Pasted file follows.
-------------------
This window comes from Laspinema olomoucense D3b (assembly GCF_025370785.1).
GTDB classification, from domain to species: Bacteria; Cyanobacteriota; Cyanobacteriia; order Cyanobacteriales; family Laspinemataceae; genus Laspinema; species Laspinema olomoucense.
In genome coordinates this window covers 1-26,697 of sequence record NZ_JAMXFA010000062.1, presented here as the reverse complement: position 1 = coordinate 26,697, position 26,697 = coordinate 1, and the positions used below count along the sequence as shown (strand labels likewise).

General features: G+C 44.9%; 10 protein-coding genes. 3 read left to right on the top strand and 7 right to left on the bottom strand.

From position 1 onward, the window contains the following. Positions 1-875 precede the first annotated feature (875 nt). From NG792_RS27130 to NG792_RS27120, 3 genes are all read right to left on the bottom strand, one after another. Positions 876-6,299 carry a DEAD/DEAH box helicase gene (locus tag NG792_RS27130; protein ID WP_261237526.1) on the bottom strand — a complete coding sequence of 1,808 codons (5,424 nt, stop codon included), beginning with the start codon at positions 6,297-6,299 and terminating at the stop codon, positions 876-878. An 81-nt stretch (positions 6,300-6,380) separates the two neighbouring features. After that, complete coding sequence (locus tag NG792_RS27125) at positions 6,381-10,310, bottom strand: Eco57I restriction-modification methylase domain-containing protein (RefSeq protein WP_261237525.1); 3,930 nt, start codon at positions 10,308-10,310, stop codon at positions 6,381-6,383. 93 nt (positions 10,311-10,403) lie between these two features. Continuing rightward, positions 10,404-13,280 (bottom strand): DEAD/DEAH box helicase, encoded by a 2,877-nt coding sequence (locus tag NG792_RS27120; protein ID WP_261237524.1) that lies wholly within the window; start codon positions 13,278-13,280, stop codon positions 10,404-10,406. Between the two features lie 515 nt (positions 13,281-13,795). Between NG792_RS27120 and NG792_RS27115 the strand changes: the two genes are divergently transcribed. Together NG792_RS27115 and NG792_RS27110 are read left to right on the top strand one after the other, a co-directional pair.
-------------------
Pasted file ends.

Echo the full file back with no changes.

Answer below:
This window comes from Laspinema olomoucense D3b (assembly GCF_025370785.1).
GTDB classification, from domain to species: Bacteria; Cyanobacteriota; Cyanobacteriia; order Cyanobacteriales; family Laspinemataceae; genus Laspinema; species Laspinema olomoucense.
In genome coordinates this window covers 1-26,697 of sequence record NZ_JAMXFA010000062.1, presented here as the reverse complement: position 1 = coordinate 26,697, position 26,697 = coordinate 1, and the positions used below count along the sequence as shown (strand labels likewise).

General features: G+C 44.9%; 10 protein-coding genes. 3 read left to right on the top strand and 7 right to left on the bottom strand.

From position 1 onward, the window contains the following. Positions 1-875 precede the first annotated feature (875 nt). From NG792_RS27130 to NG792_RS27120, 3 genes are all read right to left on the bottom strand, one after another. Positions 876-6,299 carry a DEAD/DEAH box helicase gene (locus tag NG792_RS27130; protein ID WP_261237526.1) on the bottom strand — a complete coding sequence of 1,808 codons (5,424 nt, stop codon included), beginning with the start codon at positions 6,297-6,299 and terminating at the stop codon, positions 876-878. An 81-nt stretch (positions 6,300-6,380) separates the two neighbouring features. After that, complete coding sequence (locus tag NG792_RS27125) at positions 6,381-10,310, bottom strand: Eco57I restriction-modification methylase domain-containing protein (RefSeq protein WP_261237525.1); 3,930 nt, start codon at positions 10,308-10,310, stop codon at positions 6,381-6,383. 93 nt (positions 10,311-10,403) lie between these two features. Continuing rightward, positions 10,404-13,280 (bottom strand): DEAD/DEAH box helicase, encoded by a 2,877-nt coding sequence (locus tag NG792_RS27120; protein ID WP_261237524.1) that lies wholly within the window; start codon positions 13,278-13,280, stop codon positions 10,404-10,406. Between the two features lie 515 nt (positions 13,281-13,795). Between NG792_RS27120 and NG792_RS27115 the strand changes: the two genes are divergently transcribed. Together NG792_RS27115 and NG792_RS27110 are read left to right on the top strand one after the other, a co-directional pair.